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Repatriation from Kenya to southern Sudan picks up steam

Repatriation from Kenya to southern Sudan picks up steam

Since the launch of UNHCR's voluntary repatriation programme from Kenya's Kakuma Refugee Camp to south Sudan last December, the pace of returns has increased. Almost 1,300 Sudanese have gone home from this one centre.
7 June 2006
Refugees arrive in southern Sudan as part of UNHCR's voluntary repatriation programme from the Kakuma camp in Kenya. Some 1,300 refugees have been repatriated from Kakuma since December.

KAKUMA, Kenya, June 7 (UNHCR) - When a 46-year-old woman boarded an airplane bound for south Sudan two weeks ago, she became the 1,000th Sudanese refugee to return home since UNHCR began organizing voluntary repatriations from north-west Kenya's Kakuma Refugee Camp last December.

"It is a great thing each time a group of refugees return to south Sudan," said Fortunata Ngonyani, UNHCR's community services officer in Kakuma, as she watched the refugees going home. "It acts as an encouragement to others in the camp and gives them confidence in the Sudanese peace process and the voluntary repatriation programme," she added. "It is our hope that information flowing from repatriated refugees back to Kakuma will encourage more refugees to return home".

The voluntary repatriation is part of the planned return of more than 70,000 refugees who fled southern Sudan to Kakuma during two decades of civil war that formally ended in early 2005 with the signing of a peace agreement between the Sudanese government and the Sudan People's Liberation Movement/Army.

"We started modestly with the return of 131 refugees last December, and now we hope that we will be able to help 10,000 refugees go home from Kakuma by the end of this year," said George Okoth-Obbo, UNHCR's representative in Kenya.

UNHCR has also begun organizing voluntary repatriations from other countries of refuge - the Central African Republic, Democratic Republic of the Congo, Uganda and Ethiopia.

Almost 1,300 Sudanese have now left Kakuma. One recent morning, a batch of refugees eagerly boarded a truck just as the sun rose, spreading its orange rays across Kakuma. Excited at finally ending their exile in this arid area, the 43 men, women and children sang praises for peace in Sudan as the truck ferried them to the Kakuma airstrip to catch a specially chartered flight to south Sudan.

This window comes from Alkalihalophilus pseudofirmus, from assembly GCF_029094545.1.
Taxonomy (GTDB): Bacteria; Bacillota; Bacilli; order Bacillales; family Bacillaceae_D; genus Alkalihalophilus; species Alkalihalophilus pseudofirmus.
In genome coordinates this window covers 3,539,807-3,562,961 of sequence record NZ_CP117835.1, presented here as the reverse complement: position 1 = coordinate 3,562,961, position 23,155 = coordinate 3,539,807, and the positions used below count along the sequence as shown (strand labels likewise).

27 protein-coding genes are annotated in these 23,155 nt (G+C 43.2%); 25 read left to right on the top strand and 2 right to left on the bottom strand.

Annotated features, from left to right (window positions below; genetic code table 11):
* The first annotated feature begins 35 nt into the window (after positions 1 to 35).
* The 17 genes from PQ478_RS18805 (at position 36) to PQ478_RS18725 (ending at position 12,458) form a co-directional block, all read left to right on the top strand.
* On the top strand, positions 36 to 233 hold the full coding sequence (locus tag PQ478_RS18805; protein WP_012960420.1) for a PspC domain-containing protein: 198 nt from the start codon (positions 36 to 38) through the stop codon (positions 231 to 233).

"This is truly a special day for me and my family", said 40-year-old Peter Duol, who was preparing to take his two children - ages four and two - back to Bor county in southern Sudan's Jongley state. "It is a dream come true, I have always dreamt of raising my sons in their true home, Sudan."

Duol said he began to hope for a return home after the peace pact was signed in January last year. "But I had to wait and see if it really was true," he recalled. "After reports from back home in Bor county that things were peaceful, I registered for voluntary repatriation."

His plane left on time, and just a few hours later a second group of 39 refugees was ready to catch their flight home. They were clutching blankets, sleeping mats, plastic sheets, mosquito nets, jerry cans, kitchen sets, water buckets and soap - given by UNHCR to help them restart their lives at home.

"I came to Kakuma in 1997 to escape the war in south Sudan, but now I cannot wait to go back home", said Moses Majak. The 32-year-old said he had received an education in Kakuma, something that was impossible at home during the war.

Although he only reached class seven, he can now read and write in English and was eager to return to his home in Bor county. "I want to be part of building our nation," he said with a big grin.

By David Mwagiru in Kakuma, Kenya